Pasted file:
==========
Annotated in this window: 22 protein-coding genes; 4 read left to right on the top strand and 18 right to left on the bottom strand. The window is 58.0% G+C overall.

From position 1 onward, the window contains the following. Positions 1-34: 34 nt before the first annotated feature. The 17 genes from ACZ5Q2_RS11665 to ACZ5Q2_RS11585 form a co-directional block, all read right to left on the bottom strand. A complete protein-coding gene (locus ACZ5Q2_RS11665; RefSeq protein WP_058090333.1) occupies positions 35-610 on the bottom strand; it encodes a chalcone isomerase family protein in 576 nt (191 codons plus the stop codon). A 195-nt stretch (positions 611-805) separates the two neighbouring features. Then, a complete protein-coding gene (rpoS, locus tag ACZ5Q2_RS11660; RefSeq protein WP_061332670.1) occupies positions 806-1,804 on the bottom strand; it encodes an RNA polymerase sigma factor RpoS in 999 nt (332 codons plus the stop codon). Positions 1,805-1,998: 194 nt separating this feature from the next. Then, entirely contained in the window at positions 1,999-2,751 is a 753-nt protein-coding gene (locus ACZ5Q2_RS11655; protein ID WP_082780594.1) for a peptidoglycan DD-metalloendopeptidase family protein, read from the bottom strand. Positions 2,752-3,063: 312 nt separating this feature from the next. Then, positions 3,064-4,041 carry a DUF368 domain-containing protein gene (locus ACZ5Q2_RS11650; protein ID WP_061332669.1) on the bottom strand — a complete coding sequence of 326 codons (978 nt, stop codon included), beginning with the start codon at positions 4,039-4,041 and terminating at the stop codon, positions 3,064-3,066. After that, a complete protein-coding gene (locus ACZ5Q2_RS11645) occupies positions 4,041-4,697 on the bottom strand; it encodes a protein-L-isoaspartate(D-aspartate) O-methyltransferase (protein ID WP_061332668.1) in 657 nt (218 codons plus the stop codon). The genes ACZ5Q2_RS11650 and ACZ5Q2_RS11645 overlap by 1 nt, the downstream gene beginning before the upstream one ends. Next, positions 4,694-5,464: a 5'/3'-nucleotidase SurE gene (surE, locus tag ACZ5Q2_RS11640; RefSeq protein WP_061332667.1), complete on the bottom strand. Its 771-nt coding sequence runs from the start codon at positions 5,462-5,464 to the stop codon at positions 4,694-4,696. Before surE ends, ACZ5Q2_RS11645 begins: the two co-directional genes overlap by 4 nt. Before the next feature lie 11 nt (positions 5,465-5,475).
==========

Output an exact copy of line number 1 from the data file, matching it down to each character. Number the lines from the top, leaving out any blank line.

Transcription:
Annotated in this window: 22 protein-coding genes; 4 read left to right on the top strand and 18 right to left on the bottom strand. The window is 58.0% G+C overall.